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Collateral Damage from Facebook’s Implosion

Big losers from this IPO disaster are scattered far and wide


Facebook (NASDAQ:FB) has become a four-letter-word on Wall Street in the past few months, exemplifying how quickly an exciting spring fling can shrivel up in the summer. The social media mammoth was the third-largest IPO of all time and also one of the worst — going public at $38 and touching a low of $19.82 during Thursday trading.

Yes, it’s been bad. As a result, Facebook is getting labeled as a dud or disappointment or far more disparaging names. The best way to describe it, though, might be something like the sound of a vortex sucking in victims from all side and pulling them into an ever-deepening abyss.

And Facebook’s market cap has been demolished since its IPO. While it started out at around $115 billion, the company lost $25 billion or so in the first nine days alone — more than the estimated 2011 GDP of Bolivia or Paraguay, Yahoo Finance reported. Since then, it has steadily dwindled. Now, Facebook’s market cap is around $43 billion — less than half the original value and barely enough to be considered a mega-cap at all.

Beyond the obvious hit that shares have taken, take a look at other collateral damage coming from this implosion of an IPO:

  • Mark Zuckerberg, of course, has to be first up on the list. The father of Facebook helped his baby walk on its own two feet, only for it to come crashing down — a fall with a personal price tag to Zuck of close to $8 billion.
  • And you can’t forget about co-founder Dustin Moskovitz. Well, actually, most people do given that superhero Zuck tends to steal the spotlight from his sidekick — now in terms of being the biggest loser as well. Still, Moskovitz is around $2 billion lighter right now.
  • Let’s take a break from the insiders for a bit, and wander into investor territory. Billionaire Mark Cuban was just one of many big names who thought FB would be a good buy (ha!) and soon realized his mistake. Cuban bought 150,000 shares — which comes to total of $5.7 million based on the IPO price of $38. But word got out that he was cutting his losses around a month later. Based on the average price of Facebook in June, the loss had to be at least seven figures, and Cuban said himself that he “took a beating.”
  • Fidelity Investments was another early buyer, handing over $200 million in May in return for some shares. Last month, though, Fidelity became a Facebook infidel and started sizing back its stake — more than 20 of its funds sold around 1.9 million of their shares. While the exact amount of Fidelity’s loss on those shares hasn’t been released, it could be in the ballpark of $16 million based on July’s average share price.
  • Investment firm Citadel also took a huge hit in its broker’s deal unit, thanks to shares it snatched up after the IPO. It reported a loss around double what Fidelity was crying about — $30 million to $35 million.
  • Both David and Goliath were victims, though. The Atlantic Wire reported on everyday folks who lost money, including one man who was charged $4,000 for shares he never bought — no one can escape Facebook’s fail, it seems. Another Average Joe bought twice as many shares as intended because of a trading glitch, which cost the equivalent of a month’s salary. Ouch.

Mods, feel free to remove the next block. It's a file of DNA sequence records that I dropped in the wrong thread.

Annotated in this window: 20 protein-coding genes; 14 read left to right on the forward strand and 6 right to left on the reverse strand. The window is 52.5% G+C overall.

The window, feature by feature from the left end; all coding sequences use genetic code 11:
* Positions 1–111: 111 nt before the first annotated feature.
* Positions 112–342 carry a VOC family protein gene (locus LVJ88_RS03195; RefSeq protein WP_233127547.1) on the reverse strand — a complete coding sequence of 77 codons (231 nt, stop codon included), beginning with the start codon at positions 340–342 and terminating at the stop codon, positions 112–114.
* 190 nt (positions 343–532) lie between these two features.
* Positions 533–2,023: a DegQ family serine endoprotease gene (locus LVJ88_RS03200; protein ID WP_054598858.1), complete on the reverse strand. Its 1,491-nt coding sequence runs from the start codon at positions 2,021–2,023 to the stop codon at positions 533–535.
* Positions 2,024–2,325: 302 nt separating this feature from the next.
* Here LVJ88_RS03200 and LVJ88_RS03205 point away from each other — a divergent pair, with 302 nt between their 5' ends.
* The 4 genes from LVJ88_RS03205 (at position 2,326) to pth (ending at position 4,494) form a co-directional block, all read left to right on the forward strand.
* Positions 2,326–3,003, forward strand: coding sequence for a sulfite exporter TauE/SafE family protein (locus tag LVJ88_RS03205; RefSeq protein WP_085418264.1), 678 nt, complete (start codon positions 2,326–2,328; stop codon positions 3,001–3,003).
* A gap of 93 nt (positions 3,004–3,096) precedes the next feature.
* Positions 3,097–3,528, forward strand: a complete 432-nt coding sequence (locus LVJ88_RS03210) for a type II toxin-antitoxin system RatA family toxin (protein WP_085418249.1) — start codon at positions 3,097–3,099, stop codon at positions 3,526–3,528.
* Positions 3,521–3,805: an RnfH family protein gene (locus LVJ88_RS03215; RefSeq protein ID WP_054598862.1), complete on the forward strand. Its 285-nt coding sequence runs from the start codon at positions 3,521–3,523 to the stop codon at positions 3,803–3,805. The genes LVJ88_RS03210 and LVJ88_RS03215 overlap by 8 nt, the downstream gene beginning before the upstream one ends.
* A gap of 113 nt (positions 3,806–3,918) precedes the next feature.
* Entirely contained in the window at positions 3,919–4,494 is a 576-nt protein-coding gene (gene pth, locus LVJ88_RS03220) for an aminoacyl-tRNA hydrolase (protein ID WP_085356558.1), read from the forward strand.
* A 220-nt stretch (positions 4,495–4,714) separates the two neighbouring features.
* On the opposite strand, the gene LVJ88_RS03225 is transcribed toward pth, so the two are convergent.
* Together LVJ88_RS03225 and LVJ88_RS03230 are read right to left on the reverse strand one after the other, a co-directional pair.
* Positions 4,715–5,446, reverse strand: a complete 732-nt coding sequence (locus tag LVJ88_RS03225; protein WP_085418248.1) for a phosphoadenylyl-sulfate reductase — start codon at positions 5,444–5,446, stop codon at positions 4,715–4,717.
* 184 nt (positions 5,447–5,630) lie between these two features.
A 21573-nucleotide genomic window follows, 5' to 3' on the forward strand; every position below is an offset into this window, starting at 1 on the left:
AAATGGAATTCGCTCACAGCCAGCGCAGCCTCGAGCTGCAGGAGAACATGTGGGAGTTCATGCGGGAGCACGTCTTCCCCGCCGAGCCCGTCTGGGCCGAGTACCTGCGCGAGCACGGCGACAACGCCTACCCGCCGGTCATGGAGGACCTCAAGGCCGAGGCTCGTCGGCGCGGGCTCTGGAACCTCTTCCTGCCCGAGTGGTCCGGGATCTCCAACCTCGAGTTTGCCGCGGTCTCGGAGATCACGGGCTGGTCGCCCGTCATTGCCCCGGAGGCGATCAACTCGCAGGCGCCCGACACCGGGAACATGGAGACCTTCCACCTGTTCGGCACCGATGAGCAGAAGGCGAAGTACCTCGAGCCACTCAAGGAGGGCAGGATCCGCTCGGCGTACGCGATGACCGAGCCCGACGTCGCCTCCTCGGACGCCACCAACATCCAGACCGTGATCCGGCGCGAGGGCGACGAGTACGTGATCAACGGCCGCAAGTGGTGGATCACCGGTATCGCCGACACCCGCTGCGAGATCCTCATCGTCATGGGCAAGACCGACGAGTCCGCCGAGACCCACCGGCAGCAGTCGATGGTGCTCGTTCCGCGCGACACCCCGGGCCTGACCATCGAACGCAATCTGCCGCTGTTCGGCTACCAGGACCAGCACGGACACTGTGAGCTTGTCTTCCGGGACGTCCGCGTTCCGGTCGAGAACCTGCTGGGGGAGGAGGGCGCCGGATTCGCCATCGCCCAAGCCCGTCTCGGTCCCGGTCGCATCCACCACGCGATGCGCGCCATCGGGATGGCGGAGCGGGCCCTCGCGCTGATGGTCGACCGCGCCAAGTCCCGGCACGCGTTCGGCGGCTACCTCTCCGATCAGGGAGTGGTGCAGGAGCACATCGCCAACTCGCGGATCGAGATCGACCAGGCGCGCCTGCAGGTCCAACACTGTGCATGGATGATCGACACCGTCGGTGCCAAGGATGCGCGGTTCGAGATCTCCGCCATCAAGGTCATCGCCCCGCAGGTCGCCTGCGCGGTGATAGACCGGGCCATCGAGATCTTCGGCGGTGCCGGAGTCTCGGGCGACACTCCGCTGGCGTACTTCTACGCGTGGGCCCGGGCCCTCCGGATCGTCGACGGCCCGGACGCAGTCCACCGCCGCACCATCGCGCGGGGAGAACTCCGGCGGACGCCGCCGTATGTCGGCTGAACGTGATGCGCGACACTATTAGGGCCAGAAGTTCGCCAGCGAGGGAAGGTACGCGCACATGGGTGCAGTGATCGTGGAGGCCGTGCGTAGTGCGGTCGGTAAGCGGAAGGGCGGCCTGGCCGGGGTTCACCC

• Some losses, though, are even sneakier. Investors could be suffering from the struggling shares and not even know it because over 160 mutual funds — including ones that claim to be investing in value and dividend stocks — bought stakes in the company. Facebook definitely doesn’t fit that bill, and I’m not sure why a fund would want it even if it did.
  • Next up: California. Yes, you heard correctly. The budget-challenged state had been expecting to bring in around $1.9 billion in income tax revenue from Facebook executives like Zuckerberg,  based on its calculation of an average selling price of $35. Silly state. Thanks to the drop, California is going to see hundreds of millions of dollars less come in — a total amount that remains to be seen. The suspense is killing me.
  • Kayak (NASDAQ:KYAK), which first filed to go public in November 2010, also got hit by Facebook’s wreckage. The company delayed its offering after its fellow Internet company flopped. Sure, it ended up going public last week with a solid debut, but it still highlights the IPO drought that Facebook’s fantastic fail started.
  • OK, back to the insiders. Sheryl Sandberg watched her stake shrivel from $72 million to $43 million, for a loss around $29 million. She’s probably cursing the fact that she got pulled onto board as the token chick after a firestorm of protests. Then again, she still has a pretty good chunk of change in her pocket, along with a large number of shares that haven’t vested and will be worth more than $1 billion when they do. Atta girl!
  • And finally, the biggest loss of all from Facebook: good ol’ investor confidence. Many retail investors had abandoned the stock market since the financial crisis, and this promising company seemed to be just the push needed to get them back in. Instead, retail investors who took the plunge lost hundreds of millions, and skepticism about Wall Street has only intensified.

Well played, Facebook.

Usually, when things go awful, people often console themselves by saying they have nothing left to lose. For Facebook — and seemingly anything that’s connected to it — that point hasn’t been reached yet.

What (or who) is next?

Article printed from InvestorPlace Media,

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